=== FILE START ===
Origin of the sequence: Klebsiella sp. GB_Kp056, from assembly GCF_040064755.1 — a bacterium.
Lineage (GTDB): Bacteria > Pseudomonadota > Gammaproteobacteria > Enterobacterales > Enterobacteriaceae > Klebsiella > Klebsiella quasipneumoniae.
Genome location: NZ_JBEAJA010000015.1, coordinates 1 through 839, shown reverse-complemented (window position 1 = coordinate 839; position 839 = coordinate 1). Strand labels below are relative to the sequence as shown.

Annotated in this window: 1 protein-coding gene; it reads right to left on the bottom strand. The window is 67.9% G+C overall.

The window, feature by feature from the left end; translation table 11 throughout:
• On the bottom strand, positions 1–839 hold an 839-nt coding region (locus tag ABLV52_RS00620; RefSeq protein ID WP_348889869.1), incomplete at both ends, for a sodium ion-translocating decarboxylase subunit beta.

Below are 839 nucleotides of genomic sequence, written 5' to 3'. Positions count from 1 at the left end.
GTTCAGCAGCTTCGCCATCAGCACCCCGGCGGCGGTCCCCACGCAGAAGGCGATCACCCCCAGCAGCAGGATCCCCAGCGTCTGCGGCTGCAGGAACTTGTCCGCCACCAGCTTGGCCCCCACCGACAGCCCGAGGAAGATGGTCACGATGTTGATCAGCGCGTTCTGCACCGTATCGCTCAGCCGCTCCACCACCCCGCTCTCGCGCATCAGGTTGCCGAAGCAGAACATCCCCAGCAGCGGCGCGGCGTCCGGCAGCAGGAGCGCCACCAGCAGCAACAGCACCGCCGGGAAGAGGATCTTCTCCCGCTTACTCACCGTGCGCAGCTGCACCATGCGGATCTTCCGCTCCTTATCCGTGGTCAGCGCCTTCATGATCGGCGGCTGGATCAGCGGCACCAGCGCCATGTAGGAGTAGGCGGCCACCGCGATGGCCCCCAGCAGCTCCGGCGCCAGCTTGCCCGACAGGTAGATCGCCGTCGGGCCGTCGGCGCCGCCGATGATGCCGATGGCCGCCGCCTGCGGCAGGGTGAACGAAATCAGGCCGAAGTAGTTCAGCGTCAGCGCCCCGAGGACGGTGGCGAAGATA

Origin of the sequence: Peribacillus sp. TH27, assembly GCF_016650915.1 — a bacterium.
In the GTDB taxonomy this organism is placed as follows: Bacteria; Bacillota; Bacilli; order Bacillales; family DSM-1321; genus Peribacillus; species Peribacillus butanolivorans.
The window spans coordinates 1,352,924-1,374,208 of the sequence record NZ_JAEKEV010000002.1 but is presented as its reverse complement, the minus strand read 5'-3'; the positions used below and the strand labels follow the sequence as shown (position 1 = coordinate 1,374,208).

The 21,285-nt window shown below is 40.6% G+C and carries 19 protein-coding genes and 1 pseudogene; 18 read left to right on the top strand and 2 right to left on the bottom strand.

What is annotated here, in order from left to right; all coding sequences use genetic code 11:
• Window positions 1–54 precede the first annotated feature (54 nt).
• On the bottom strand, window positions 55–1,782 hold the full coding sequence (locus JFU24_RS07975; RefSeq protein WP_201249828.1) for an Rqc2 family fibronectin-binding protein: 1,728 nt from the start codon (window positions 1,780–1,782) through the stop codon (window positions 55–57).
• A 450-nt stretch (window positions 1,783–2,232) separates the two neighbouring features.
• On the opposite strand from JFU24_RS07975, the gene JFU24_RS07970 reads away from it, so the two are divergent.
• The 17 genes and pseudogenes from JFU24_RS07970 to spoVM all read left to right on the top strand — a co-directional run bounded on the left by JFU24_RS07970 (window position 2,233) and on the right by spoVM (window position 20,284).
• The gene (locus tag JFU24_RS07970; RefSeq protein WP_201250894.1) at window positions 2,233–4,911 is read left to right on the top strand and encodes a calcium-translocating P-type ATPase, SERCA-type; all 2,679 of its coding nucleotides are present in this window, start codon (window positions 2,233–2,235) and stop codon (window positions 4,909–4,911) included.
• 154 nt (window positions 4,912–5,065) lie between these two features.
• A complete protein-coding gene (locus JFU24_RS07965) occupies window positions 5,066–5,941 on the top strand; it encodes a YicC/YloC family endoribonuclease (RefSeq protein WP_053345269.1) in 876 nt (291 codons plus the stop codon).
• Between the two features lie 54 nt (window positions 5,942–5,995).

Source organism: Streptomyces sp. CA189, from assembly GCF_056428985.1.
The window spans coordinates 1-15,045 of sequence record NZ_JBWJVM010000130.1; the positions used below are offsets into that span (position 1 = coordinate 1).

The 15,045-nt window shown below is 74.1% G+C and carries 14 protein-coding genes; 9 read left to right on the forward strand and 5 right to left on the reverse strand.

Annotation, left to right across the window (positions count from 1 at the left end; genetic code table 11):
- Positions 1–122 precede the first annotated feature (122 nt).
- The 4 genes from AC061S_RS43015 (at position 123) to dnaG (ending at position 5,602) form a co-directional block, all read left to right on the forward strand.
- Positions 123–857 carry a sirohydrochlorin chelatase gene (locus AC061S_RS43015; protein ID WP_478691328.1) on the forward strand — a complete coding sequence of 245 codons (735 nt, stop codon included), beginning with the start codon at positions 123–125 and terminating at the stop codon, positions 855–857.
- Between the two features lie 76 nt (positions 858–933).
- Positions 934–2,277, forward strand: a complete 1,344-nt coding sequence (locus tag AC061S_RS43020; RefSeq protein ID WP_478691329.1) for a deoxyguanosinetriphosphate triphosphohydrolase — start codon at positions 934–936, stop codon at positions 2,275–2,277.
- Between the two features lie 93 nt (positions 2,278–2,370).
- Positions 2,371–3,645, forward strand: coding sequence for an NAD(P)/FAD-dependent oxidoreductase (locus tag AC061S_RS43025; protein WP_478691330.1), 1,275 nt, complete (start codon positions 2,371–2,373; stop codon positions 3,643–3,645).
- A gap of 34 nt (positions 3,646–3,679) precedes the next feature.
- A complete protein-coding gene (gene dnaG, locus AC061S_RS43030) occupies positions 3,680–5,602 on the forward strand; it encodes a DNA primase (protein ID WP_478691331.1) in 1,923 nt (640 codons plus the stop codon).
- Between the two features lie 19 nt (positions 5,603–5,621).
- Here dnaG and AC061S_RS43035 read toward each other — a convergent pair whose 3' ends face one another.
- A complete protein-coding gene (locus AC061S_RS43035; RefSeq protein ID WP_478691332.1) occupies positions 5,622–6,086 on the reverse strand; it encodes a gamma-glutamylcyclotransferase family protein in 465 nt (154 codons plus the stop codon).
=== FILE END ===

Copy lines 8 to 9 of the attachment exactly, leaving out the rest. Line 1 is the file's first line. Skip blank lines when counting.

GTTCAGCAGCTTCGCCATCAGCACCCCGGCGGCGGTCCCCACGCAGAAGGCGATCACCCCCAGCAGCAGGATCCCCAGCGTCTGCGGCTGCAGGAACTTGTCCGCCACCAGCTTGGCCCCCACCGACAGCCCGAGGAAGATGGTCACGATGTTGATCAGCGCGTTCTGCACCGTATCGCTCAGCCGCTCCACCACCCCGCTCTCGCGCATCAGGTTGCCGAAGCAGAACATCCCCAGCAGCGGCGCGGCGTCCGGCAGCAGGAGCGCCACCAGCAGCAACAGCACCGCCGGGAAGAGGATCTTCTCCCGCTTACTCACCGTGCGCAGCTGCACCATGCGGATCTTCCGCTCCTTATCCGTGGTCAGCGCCTTCATGATCGGCGGCTGGATCAGCGGCACCAGCGCCATGTAGGAGTAGGCGGCCACCGCGATGGCCCCCAGCAGCTCCGGCGCCAGCTTGCCCGACAGGTAGATCGCCGTCGGGCCGTCGGCGCCGCCGATGATGCCGATGGCCGCCGCCTGCGGCAGGGTGAACGAAATCAGGCCGAAGTAGTTCAGCGTCAGCGCCCCGAGGACGGTGGCGAAGATA

Origin of the sequence: Peribacillus sp. TH27, assembly GCF_016650915.1 — a bacterium.